What’s the right punishment for doping? It’s a serious question. As an amateur is it a lesser or greater misdeed than that of a professional? We know that amateurs are willing to take risks of all kinds for their sport, cyclists especially. Cycling comes with inherent risks–crashes are part and parcel, especially if you’re racing. We accept that, and some push their limits more than others. But when it comes to amateur racing and doping this appears to be on the up.

GFNY reaffirmed their zero tolerance policy on doping this week after another amateur tested positive who was due to ride one of their events. GFNY rules specifically state that if a rider is caught it’s a lifetime ban from any of their events. The rider will also be charged for the doping control test itself and will be required to reimburse GFNY for any damages to its reputation as a result of the positive test.

Lifetime bans in sport for any form of cheating always have ‘fors’ and ‘against’ sides. It’s a tricky one to navigate, set the punishment too low and it’s not a deterrent, set too high there’s no chance for the reformer to come back and show they’ve seen the light of truth. Even at elite level it’s very rare that lifetime bans are handed out, and when they are the rider’s doping has to have been pretty prolific for a sanction that severe to be given; I think we can all think of a certain name.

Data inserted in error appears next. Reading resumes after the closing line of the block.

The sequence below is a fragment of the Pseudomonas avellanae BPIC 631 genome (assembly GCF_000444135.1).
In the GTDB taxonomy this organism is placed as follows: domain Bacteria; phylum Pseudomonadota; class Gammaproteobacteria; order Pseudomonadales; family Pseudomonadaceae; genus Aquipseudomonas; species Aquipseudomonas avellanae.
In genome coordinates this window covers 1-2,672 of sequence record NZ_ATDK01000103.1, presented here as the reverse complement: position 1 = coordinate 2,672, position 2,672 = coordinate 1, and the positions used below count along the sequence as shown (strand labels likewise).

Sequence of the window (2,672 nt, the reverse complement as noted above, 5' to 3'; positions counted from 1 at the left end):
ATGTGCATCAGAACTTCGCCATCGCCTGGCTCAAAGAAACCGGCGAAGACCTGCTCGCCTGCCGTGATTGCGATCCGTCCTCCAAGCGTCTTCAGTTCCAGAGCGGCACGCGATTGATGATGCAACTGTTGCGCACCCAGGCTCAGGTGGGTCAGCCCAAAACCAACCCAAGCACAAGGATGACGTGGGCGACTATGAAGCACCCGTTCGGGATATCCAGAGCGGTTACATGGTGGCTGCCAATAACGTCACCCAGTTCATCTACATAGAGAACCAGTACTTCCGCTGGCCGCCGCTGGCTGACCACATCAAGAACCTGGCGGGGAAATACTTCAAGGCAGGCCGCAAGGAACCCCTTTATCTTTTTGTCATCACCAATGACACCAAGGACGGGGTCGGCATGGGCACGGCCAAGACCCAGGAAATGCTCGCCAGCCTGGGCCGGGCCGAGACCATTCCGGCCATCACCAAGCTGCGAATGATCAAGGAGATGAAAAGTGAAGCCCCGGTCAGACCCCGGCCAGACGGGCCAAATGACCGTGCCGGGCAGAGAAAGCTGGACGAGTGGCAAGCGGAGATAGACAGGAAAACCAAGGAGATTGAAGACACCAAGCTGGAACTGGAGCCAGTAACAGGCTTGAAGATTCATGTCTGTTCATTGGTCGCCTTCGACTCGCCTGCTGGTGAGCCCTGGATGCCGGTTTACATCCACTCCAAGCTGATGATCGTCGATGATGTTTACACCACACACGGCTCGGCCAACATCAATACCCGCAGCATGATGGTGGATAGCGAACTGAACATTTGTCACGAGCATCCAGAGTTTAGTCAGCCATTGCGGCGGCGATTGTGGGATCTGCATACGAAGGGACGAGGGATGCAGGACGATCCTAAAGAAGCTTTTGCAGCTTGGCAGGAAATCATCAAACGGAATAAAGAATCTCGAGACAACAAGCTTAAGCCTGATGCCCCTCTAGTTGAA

But Since when did it have to become routine to perform out of competition tests on amateurs? Especially when the prize purse for an event for the first male and female is a bike. It’s probably a pretty nice bike, but still, it’s not a €100,000 to walk away with in your pocket.

Doping in professional cycling is nothing new, it’s been around since cycle racing began. The question is, is it new to amateur racing or has it always been happening, only now that it’s being tested for we have proof that amateurs are doping too?

For more information on GFNY: https://gfny.com/

Words: Hannah Troop Photos: GFNY / Sportograf